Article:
I like the ability to be able to view the screen when outside! My current pdm cannot be viewed even with cloud coverage. It’s been a real problem. I have to carry around a towel or something just to view the screen.
My concern with the new version is that all the work done at the DIY group openaps for omnipod will not transfer with omnipod’s new Bluetooth protocol.
On the old PDM, push down the ? mark to brighten the screen.
Wow, thanks, I didn’t know this!
The biggest bummer of this new system is the lack of meter integration. Just bummer, bummer, bummer. Seems like going backwards in order to go forward, which would be more tolerable if the steps forward weren’t so painstakingly slow.
Years ago, I called and emailed them over and over, when I heard about this decision and it was still in the works. Told them what a bad idea this was. I talked to so many of their people, tried to get as high up the ladder as I could.
That’s what happens when a company has a bunch of non-D’s making decisions.
I looked through their board of directors. I don’t see any T1’s in there. I know the guy who started it was T1, but didn’t see any mention of it among their current board.
Makes a big difference.
Wow, you were a Senior VP of a major insurance company, or on the Board of Trustees of Joslin Diabetes, or a CEO of a pharmaceutical corporation. Great! But have you ever had to check your BG at 4am, or had to bolus when driving in the dark?
Put some real-world on your board.
Could you please share info on the DYI Omnipod ? TIA
While I really love the integration feature, and it was a big selling point when OmniPod was first introduced, I think the choice was between keeping integration and taking steps to get closer to a loopable system by using the locked android device as a step before an unlocked device. If I’m recalling this correctly, I understand why they made the choice that they did. But perhaps this is an interpretation of information on my part that isn’t entirely accurate.
Eventually I am sure the goal is an actual phone you can bolus from. All of that sounds great.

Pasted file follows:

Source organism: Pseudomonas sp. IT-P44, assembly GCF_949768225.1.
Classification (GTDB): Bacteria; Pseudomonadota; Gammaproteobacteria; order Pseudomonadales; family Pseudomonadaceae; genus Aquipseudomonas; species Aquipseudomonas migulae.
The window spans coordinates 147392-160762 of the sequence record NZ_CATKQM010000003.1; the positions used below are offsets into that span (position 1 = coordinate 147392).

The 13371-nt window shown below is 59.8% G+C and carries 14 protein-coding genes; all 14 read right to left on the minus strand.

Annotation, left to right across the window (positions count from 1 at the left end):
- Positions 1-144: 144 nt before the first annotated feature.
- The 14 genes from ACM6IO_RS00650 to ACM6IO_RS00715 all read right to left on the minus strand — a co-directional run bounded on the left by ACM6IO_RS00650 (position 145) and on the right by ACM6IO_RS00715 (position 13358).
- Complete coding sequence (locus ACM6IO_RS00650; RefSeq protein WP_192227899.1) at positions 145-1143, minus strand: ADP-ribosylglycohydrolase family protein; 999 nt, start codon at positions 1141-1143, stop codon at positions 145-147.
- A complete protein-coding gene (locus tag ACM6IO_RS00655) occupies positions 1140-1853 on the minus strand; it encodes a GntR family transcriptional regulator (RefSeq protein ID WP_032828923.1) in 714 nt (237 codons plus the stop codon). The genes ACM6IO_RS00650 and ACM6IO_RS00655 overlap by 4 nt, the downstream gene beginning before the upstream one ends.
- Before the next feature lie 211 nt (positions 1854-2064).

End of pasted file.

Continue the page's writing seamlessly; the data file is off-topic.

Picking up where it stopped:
But there are a lot of challenges to that. What happens if you receive a call during a bolus? Does using the diabetes app automatically and temporarily disable phone functionality and put it into airplane mode?
Also there are so many different versions out there. If it was on an actual phone, in order to get it approved would they need to test on all the different versions?
What about other apps on the phone? What if one app interferes with the bluetooth of the diabetes app?
Or if someone accidentally deletes their app?
The locked version of the Android is much easier for the company to support and get FDA clearance for than putting it on an unlocked and actual phone.
It all sound great to be able to do it. But the whole thing is tough. The locked down version is much easier for them.
I would not mind having one single dedicated diabetes device that did it all - insulin management (bolus and basal), BG testing, and CGM. If it wasn’t a phone, I wouldn’t care.
As it is now, when people leave the house they have phone (which includes CGM for most people), BG meter, and some pump or pen device.
Surprising that not a single pump company has yet to integrate all 3 into a single device.
Here is the openaps link:
I think that is what Bigfoot is trying to do.
I know they will talk with each other, but from looking at the picture, it seems there are still a lot of different pieces of hardware.
Hey are you type 1 or 2? I’m T2 and looking to get to use the pharmacy benefit for omnipod as Medicare won’t pay for T2 pump on part B that’s why some like it on pharmacy